Attribute Macro tracing::instrument[][src]

#[instrument]
This is supported on crate feature attributes only.
Expand description

Instruments a function to create and enter a tracing span every time the function is called.

Unless overriden, a span with info level will be generated. The generated span’s name will be the name of the function. By default, all arguments to the function are included as fields on the span. Arguments that are tracing primitive types implementing the Value trait will be recorded as fields of that type. Types which do not implement Value will be recorded using std::fmt::Debug.

To skip recording a function’s or method’s argument, pass the argument’s name to the skip argument on the #[instrument] macro. For example, skip can be used when an argument to an instrumented function does not implement fmt::Debug, or to exclude an argument with a verbose or costly Debug implementation. Note that:

  • multiple argument names can be passed to skip.
  • arguments passed to skip do not need to implement fmt::Debug.

You can also pass additional fields (key-value pairs with arbitrary data) to the generated span. This is achieved using the fields argument on the #[instrument] macro. You can use a string, integer or boolean literal as a value for each field. The name of the field must be a single valid Rust identifier, nested (dotted) field names are not supported.

Note that overlap between the names of fields and (non-skipped) arguments will result in a compile error.

Examples

Instrumenting a function:

#[instrument]
pub fn my_function(my_arg: usize) {
    // This event will be recorded inside a span named `my_function` with the
    // field `my_arg`.
    tracing::info!("inside my_function!");
    // ...
}

Setting the level for the generated span:

#[instrument(level = "debug")]
pub fn my_function() {
    // ...
}

Overriding the generated span’s name:

#[instrument(name = "my_name")]
pub fn my_function() {
    // ...
}

Overriding the generated span’s target:

#[instrument(target = "my_target")]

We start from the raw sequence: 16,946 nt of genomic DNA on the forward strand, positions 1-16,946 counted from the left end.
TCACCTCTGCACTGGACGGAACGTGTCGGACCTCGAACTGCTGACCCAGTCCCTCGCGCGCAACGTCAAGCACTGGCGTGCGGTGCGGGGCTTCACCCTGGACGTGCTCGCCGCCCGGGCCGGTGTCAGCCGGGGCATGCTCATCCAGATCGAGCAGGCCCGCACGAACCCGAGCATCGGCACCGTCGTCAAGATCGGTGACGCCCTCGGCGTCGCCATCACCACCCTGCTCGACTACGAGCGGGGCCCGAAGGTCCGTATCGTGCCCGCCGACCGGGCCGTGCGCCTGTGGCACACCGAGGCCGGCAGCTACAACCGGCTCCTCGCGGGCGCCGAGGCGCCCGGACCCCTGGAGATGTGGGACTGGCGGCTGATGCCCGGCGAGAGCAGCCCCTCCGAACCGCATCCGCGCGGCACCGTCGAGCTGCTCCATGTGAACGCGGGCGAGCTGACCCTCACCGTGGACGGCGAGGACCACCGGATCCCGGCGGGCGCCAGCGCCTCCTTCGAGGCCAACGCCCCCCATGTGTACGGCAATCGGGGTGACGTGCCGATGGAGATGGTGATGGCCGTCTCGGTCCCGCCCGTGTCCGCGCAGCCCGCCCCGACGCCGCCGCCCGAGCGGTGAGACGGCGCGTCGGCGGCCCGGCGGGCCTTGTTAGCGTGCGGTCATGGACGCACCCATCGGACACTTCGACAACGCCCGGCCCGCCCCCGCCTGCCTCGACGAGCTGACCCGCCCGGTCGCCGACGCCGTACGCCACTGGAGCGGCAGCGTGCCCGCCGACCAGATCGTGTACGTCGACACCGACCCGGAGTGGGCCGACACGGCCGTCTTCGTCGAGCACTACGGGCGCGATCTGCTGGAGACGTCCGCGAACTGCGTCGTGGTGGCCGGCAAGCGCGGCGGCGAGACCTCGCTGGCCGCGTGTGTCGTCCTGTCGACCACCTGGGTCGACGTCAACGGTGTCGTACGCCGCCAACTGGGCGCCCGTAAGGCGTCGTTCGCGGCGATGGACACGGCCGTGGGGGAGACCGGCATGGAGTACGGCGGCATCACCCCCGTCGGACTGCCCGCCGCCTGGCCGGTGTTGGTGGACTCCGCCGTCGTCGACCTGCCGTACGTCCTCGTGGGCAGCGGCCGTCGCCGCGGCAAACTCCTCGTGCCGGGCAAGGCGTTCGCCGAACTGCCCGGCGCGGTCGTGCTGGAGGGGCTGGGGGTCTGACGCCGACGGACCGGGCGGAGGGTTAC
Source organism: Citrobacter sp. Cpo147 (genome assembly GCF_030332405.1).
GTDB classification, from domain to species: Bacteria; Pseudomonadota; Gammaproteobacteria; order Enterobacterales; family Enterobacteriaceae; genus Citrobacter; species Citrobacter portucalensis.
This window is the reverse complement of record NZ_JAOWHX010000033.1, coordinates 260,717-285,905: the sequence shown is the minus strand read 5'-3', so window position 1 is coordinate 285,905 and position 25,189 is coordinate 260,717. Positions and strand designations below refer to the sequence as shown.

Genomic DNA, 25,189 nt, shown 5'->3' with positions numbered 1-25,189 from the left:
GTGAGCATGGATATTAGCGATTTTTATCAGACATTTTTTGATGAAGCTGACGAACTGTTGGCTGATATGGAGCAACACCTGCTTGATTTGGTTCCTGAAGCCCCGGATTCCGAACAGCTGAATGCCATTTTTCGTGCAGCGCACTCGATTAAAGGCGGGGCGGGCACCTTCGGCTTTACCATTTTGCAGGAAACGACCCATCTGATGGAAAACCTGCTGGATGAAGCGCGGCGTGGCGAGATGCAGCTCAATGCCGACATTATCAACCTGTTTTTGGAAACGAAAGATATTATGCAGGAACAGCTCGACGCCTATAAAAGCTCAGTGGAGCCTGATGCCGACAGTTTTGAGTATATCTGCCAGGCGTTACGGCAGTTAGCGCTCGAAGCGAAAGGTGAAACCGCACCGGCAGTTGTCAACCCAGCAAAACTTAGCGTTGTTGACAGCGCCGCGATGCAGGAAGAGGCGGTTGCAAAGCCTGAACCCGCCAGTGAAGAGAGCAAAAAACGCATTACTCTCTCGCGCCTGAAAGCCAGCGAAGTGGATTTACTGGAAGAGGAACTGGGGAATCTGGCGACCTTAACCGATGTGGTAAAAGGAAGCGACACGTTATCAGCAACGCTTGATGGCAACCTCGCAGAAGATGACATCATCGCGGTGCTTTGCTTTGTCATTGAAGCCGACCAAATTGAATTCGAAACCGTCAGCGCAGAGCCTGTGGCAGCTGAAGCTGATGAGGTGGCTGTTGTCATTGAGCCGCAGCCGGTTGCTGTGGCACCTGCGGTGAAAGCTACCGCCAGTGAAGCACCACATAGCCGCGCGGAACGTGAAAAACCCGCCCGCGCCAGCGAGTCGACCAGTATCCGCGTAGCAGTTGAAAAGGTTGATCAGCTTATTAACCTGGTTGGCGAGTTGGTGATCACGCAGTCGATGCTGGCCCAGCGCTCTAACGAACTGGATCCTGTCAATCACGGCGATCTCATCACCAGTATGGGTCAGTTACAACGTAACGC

pub fn my_function() {
    // ...
}

To skip recording an argument, pass the argument’s name to the skip:

struct NonDebug;

#[instrument(skip(non_debug))]
fn my_function(arg: usize, non_debug: NonDebug) {
    // ...
}

To add an additional context to the span, you can pass key-value pairs to fields:

#[instrument(fields(foo="bar", id=1, show=true))]
fn my_function(arg: usize) {
    // ...
}

Adding the ret argument to #[instrument] will emit an event with the function’s return value when the function returns:

#[instrument(ret)]
fn my_function() -> i32 {
    42
}

The return value event will have the same level as the span generated by #[instrument]. By default, this will be TRACE, but if the level is overridden, the event will be at the same level.

Note: if the function returns a Result<T, E>, ret will record returned values if and only if the function returns Result::Ok.

By default, returned values will be recorded using their std::fmt::Debug implementations. If a returned value implements std::fmt::Display, it can be recorded using its Display implementation instead, by writing ret(Display):

#[instrument(ret(Display))]
fn my_function() -> i32 {
    42
}

If the function returns a Result<T, E> and E implements std::fmt::Display, you can add err or err(Display) to emit error events when the function returns Err:

#[instrument(err)]
fn my_function(arg: usize) -> Result<(), std::io::Error> {
    Ok(())
}

By default, error values will be recorded using their std::fmt::Display implementations. If an error implements std::fmt::Debug, it can be recorded using its Debug implementation instead, by writing err(Debug):

#[instrument(err(Debug))]
fn my_function(arg: usize) -> Result<(), std::io::Error> {
    Ok(())
}

The ret and err arguments can be combined in order to record an event if a function returns Result::Ok or Result::Err:

#[instrument(err, ret)]
fn my_function(arg: usize) -> Result<(), std::io::Error> {
    Ok(())
}

async fns may also be instrumented:

#[instrument]
pub async fn my_function() -> Result<(), ()> {
    // ...
}

It also works with async-trait (a crate that allows defining async functions in traits, something not currently possible in Rust), and hopefully most libraries that exhibit similar behaviors:

use async_trait::async_trait;

#[async_trait]
pub trait Foo {
    async fn foo(&self, arg: usize);
}

#[derive(Debug)]
struct FooImpl(usize);

#[async_trait]
impl Foo for FooImpl {
    #[instrument(fields(value = self.0, tmp = std::any::type_name::<Self>()))]
    async fn foo(&self, arg: usize) {}
}

Note than on async-trait <= 0.1.43, references to the Self type inside the fields argument were only allowed when the instrumented function is a method (i.e., the function receives self as an argument). For example, this used to not work because the instrument function didn’t receive self:

use async_trait::async_trait;

#[async_trait]
pub trait Bar {
    async fn bar();
}

#[derive(Debug)]
struct BarImpl(usize);

#[async_trait]
impl Bar for BarImpl {
    #[instrument(fields(tmp = std::any::type_name::<Self>()))]
    async fn bar() {}
}

Instead, you should manually rewrite any Self types as the type for which you implement the trait: #[instrument(fields(tmp = std::any::type_name::<Bar>()))] (or maybe you can just bump async-trait).